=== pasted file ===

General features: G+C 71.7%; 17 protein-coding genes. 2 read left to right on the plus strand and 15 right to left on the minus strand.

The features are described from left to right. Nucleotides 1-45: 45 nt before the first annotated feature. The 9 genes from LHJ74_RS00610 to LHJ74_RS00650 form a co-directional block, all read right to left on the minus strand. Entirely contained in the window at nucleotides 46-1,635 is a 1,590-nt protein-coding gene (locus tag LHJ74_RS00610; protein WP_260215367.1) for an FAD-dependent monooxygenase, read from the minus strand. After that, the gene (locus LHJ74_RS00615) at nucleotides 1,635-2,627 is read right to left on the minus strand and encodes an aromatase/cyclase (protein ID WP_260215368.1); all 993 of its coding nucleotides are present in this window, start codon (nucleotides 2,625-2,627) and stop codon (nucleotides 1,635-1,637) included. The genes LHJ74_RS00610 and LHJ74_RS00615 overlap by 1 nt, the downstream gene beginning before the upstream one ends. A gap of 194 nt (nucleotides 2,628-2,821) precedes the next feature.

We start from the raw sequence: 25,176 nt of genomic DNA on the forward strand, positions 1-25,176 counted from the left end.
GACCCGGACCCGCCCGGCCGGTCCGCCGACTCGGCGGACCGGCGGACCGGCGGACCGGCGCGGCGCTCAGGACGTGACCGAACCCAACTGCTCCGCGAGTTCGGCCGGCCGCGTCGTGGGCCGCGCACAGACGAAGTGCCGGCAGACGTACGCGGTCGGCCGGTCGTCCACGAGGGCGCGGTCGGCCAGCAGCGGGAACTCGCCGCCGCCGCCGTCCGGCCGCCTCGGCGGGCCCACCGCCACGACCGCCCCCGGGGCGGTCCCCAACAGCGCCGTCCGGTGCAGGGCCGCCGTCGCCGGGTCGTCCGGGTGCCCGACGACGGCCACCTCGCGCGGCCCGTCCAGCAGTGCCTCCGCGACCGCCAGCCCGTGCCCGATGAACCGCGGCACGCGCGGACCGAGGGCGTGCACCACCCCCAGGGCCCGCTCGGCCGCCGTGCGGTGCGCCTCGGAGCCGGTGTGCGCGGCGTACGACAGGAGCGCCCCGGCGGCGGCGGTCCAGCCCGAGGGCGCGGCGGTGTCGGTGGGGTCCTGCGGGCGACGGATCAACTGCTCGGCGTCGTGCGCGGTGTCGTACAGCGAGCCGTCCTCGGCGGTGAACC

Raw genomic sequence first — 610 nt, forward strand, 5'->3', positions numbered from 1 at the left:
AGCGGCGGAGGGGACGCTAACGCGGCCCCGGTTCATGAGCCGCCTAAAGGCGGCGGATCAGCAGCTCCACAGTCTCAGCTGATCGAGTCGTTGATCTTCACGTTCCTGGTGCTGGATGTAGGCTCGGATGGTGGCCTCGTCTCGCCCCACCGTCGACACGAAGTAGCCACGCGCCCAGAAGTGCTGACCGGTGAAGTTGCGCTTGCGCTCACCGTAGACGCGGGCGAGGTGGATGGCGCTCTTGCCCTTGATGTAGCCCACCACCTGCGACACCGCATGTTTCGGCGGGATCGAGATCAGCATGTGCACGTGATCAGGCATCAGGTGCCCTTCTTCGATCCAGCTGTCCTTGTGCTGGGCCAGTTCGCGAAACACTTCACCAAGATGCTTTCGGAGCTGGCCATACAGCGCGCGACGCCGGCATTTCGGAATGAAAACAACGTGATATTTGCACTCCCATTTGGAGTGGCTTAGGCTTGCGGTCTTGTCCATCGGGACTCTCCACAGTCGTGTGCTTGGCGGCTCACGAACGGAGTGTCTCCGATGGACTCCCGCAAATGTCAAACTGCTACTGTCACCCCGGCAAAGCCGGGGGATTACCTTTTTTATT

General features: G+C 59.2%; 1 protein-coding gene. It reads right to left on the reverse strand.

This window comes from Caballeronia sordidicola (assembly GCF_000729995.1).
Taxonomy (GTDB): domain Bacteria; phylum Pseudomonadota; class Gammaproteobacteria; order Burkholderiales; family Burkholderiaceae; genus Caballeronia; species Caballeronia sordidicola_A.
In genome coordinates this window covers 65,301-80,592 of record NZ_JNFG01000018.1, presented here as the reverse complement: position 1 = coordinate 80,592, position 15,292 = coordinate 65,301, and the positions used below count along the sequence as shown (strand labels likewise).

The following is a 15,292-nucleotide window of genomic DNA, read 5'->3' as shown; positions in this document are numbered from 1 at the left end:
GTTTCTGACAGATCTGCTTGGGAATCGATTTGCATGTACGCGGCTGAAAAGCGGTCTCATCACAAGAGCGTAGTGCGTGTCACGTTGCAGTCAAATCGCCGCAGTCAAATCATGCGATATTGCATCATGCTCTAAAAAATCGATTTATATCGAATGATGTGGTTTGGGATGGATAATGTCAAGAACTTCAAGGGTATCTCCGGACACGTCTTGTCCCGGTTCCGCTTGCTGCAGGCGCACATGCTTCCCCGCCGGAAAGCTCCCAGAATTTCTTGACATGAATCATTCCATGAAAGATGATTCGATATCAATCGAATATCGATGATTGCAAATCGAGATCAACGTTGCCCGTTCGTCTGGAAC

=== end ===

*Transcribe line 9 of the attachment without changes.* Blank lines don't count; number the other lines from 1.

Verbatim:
Taxonomy (GTDB): domain Bacteria; phylum Pseudomonadota; class Gammaproteobacteria; order Burkholderiales; family Burkholderiaceae; genus Caballeronia; species Caballeronia sordidicola_A.